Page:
Bolaji's write up on the blurred social media lines is well presented. One way to keep things in the right buckets topically speaking is through Linked In groups. Whether you join one or start one, these forums are ideal for anyone interested in more segmented social media communication.
Excellent point. I actually recently watched an old conference screencast by Rand Fishkin, Founder of SEOMoz. He was stating that with the latest Google updates, they have begun to take a real look at the SM space and put preference on the SM data and interactions. For example, if I Like something on FB or uprank on Reddit, those factors will have an effect on other's search queries, independent of the organic SEO and marketing dollars pumped in.
Bolaji, The only instances I can think of are generally people sending out spam or links to viruses. Even then it is usually just complaints on pages and not directing them at the sites administrators. I agree with you that most people just accept it and move on.
Jennifer, Have you had a situation where anyone has complained about postings to social media sites that they believe is inappropriate or was directed at the wrong audience? I suspect most people shrug this off.
I think the line between business and personal in regards to social media is completely blurred. Even if you don't post things about work or particular companies who are promoting products, chances are some "friends" are doing it and you will see some of it posted on your page. At this point Facebook is a huge outlet for businesses looking to bring in customers. I know my husband will sometimes post a link to some sports articles that he has written on our Facebook page for friends to read, that in turn brings more traffic to the website.
Kunmi, I don’t know the reason for why nobody is considering Google+ at this point of time. Before FB and Linkedin, orkut played a vital role in social networking space, especially in personal and professional circle.
Face book and LinkedIn are similar in fractional part but they perform different roles. Facebook is more into conncecting all available people that can log in and open an account but LinkedIn is geared towards the professionals accross the board. It is growing everyday and also growing fast!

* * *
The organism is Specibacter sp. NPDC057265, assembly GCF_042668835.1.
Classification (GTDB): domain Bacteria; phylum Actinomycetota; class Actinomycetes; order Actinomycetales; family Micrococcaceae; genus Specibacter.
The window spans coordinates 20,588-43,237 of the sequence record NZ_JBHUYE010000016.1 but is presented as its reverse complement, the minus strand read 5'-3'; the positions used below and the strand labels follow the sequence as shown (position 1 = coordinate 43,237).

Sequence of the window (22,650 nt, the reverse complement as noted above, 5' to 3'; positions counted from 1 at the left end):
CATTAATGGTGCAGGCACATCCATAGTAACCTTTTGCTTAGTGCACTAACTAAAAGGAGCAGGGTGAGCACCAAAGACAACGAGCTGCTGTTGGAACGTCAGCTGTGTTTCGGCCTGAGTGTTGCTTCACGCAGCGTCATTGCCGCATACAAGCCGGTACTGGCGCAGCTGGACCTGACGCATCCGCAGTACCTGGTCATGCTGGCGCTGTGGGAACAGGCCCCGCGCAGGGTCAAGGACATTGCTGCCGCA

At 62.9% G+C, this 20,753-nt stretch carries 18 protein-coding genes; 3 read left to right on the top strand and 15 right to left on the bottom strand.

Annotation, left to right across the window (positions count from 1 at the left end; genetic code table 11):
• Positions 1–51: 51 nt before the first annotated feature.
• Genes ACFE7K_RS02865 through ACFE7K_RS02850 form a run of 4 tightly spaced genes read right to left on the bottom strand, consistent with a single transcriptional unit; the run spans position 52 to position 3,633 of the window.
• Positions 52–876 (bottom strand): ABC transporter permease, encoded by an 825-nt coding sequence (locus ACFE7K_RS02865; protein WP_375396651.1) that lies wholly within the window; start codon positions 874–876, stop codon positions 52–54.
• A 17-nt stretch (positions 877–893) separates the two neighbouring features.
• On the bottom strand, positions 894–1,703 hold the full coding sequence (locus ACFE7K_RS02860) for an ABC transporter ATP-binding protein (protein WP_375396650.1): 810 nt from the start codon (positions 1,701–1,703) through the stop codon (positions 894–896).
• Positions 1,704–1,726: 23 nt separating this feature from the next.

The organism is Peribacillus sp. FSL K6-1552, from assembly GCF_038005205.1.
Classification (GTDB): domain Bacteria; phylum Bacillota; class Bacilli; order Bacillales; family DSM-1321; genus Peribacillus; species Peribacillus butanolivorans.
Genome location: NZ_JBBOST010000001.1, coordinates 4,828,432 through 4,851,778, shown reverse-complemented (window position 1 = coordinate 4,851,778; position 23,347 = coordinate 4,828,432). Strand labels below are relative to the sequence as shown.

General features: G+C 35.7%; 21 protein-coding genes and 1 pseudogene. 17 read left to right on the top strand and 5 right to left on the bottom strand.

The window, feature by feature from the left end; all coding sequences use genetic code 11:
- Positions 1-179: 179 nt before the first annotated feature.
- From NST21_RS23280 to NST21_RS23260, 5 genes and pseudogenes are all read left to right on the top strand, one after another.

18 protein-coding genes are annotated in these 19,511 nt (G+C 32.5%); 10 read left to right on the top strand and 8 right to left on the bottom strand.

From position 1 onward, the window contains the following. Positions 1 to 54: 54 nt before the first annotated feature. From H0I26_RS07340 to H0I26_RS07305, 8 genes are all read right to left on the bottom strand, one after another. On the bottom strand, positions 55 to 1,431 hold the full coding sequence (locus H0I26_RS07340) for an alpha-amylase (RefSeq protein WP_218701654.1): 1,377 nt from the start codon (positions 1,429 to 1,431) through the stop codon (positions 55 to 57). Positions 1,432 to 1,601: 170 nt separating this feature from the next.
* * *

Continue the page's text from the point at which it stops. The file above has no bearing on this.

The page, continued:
EBN Dialogue enables and encourages you to participate in live chats with notable leaders and luminaries. Not only editors and journalists, but the entire EBN community is able to comment and ask questions. Listed below are upcoming and archived chats.
Thailand Stages a Comeback Join EBN contributor Jennifer Baljko on Thursday August 23, 2012, at 11:00 a.m. EST for a live chat on how electronic manufacturers in Thailand have shored up their supply chain to reduce the impact of future natural disasters.
Microsoft Surface: Potential Winners & Losers What are the implications for the electronics industry supply chain of Microsoft Corp.'s decision to launch its own tablet PC? Join industry veteran and EE Times' systems and OEM expert Rick Merritt on Tuesday, July 3, at 12:00 pm EDT for a Live Chat on this subject.
Join EBN contributor Jennifer Baljko on Thursday August 23, 2012, at 11:00 a.m. EST for a live chat on how electronic manufacturers in Thailand have shored up their supply chain to reduce the impact of future natural disasters.
Peter Drucker famously said "Trying to predict the future is like trying to drive down a country road at night with no lights while looking out the back window." Yet in the razor's-edge world of electronics—with a lean supply chain and just-in-time demands—the need to know the future is vital.
While no one really can accurately predict the future, we can take guidance from another Drucker saying which is the best way to predict the future is to create it.
You've heard the saying "the No. 1 supply chain risk is your people." That hasn't always been the case. But today's complex global supply chain requires a new type of multitalented employee. It's one who understands, finance, marketing, economics, is savvy with technology, graceful with relationships and can think analytically.
Where are these people? Are universities properly preparing the next generation supply chain professionals? How do train your existing workforce for these new, demanding positions?
Brian Fuller, editor-in-chief of EBN, will lead a 60-minute Avnet Velocity panel discussion that will ask and answer these and other questions swirling around today's supply-chain talent challenges.